GL: Sounds like a great plan!

GL:  What is your least favorite food and why? Favorite?

CW:  Sweet potatoes, because they are too sweet. Weird, because my favorite would be ice cream and it’s really sweet—but, it’s so good.

GL:  Mmmm… I love both sweet potatoes and ice cream!

GL:  Are you writing anything else right now?

CW:  Well, I’m thinking of ideas for a bunch of new books. I have a few ideas kind of outlined, and that part is really not so easy. I do finally have a new project that I have started on. I hope it will be done by Christmas break this year. This one is not a picture book, but a chapter book for older elementary school kids, like maybe fifth grade.

GL:  What fun things do you have in store for the release of A Giant Pencil?

CW:  It’s really cool because the Glazer Children’s Museum in Tampa is going to sponsor my book launch at the museum on August 11th. I will be a part of their “end of summer bash and back to school fair.” There are supposed to be all of these people that are going to be there, and I have to read my book to the kids at 2:30 p.m. and 3:30 p.m. I also get to meet with people and talk to kids and sign books and stuff. If anyone is in the Tampa area on the 11th I hope they stop by and say hi at the museum. Honestly, I’m pretty nervous about it, but my dad says I’ll be fine once I get going. Supposedly, I might have to talk to people from the TV news, which is cool, but kind of scary.

GL:  That is so exciting!  I really wish I could be there… I know you are going to do great and have a blast!

GL:  Do you have a website? Where can we find out more about you and A Giant Pencil?

CW:  Yes, I have a website. You can learn more about me and my books at www.thegiantpencil.com. I also have some book and movie reviews that I do on my site and I post a blog about once a month. There are also some cool pictures there, and there will be a ton of new ones after the book launch I bet.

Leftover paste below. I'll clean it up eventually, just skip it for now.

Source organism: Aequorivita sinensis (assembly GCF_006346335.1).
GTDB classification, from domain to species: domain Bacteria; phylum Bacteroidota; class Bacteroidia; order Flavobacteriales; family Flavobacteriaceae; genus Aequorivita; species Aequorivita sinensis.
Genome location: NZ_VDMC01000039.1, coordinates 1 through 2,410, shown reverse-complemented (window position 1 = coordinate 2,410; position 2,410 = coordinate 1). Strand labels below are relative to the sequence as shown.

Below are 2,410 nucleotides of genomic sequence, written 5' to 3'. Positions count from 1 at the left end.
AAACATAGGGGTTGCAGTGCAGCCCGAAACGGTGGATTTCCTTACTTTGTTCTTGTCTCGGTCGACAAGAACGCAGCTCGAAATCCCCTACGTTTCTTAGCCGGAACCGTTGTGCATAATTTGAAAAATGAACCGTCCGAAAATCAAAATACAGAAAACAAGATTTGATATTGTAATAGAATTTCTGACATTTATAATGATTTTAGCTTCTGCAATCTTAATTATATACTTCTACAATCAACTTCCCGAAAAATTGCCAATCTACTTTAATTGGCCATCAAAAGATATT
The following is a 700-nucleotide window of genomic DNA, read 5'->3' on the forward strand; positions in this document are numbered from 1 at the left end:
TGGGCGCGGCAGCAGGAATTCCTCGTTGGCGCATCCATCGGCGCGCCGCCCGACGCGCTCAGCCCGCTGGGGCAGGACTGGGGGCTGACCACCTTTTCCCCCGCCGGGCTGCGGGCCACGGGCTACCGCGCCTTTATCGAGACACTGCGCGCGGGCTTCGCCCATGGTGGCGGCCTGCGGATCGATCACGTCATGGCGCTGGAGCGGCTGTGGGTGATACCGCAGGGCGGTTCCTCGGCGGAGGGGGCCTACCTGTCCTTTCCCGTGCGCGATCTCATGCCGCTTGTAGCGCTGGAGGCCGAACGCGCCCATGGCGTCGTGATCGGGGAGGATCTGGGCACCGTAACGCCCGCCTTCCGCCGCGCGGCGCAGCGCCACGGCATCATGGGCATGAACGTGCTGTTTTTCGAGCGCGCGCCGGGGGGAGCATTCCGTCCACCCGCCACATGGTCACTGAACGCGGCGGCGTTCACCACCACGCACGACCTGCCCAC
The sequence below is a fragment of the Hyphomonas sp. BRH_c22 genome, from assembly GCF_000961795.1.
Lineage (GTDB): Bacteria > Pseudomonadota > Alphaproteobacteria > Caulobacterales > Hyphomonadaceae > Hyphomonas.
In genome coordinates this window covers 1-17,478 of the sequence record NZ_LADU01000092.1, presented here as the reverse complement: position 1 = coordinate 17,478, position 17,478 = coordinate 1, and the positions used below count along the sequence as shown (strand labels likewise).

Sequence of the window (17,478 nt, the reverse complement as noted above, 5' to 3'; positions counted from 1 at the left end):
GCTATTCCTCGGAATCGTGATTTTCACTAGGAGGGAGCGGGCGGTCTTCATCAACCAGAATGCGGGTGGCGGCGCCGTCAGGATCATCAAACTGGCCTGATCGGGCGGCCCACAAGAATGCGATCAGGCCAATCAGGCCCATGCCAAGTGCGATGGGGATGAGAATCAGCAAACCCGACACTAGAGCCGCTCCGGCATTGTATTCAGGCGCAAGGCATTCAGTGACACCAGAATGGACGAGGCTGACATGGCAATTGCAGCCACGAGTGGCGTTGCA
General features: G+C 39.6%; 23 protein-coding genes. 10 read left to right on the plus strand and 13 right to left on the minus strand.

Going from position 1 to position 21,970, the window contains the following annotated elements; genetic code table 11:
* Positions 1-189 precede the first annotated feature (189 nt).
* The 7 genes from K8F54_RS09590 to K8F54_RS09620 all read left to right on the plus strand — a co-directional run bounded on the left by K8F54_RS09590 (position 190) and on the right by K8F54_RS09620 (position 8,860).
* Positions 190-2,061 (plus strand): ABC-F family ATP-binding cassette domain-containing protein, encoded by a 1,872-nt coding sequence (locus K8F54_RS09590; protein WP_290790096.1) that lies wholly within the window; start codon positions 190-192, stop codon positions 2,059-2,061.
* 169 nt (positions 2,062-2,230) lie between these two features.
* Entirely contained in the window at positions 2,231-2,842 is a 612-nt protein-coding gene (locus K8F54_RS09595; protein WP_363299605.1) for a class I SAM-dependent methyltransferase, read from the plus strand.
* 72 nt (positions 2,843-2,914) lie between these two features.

You can also find my book at Barnes & Noble online and at Amazon.com.

It was really nice to meet you, Cassie.

GL: Thank you so much, Connor! It is great getting talk with you and sharing your new book with everyone.  I can't wait to read it with my kids, and I know we'll be seeing lots more of you and your work in the future…

4 comments:

  1. What a great young man and a wonderful interview. I hope teachers and parents around the world have take the time to share this with the children they have an opportunity to influence. tl.

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  2. What a fun interview! I think it is awesome that he will have a published book out as an 11 year old. The book sounds great and the lesson in it is important. I look forward to read it. I wish him much success. Also- I am a little jealous that he met Tony Hawk. :)

    ~Jess
    http://thesecretdmsfilesoffairdaymorrow.blogspot.com/

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  3. Connor, you did a great job! I'm looking forward to Saturday.

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  4. BTW...I hope you finish that story you wrote about the island adventure with your dad and brother... : )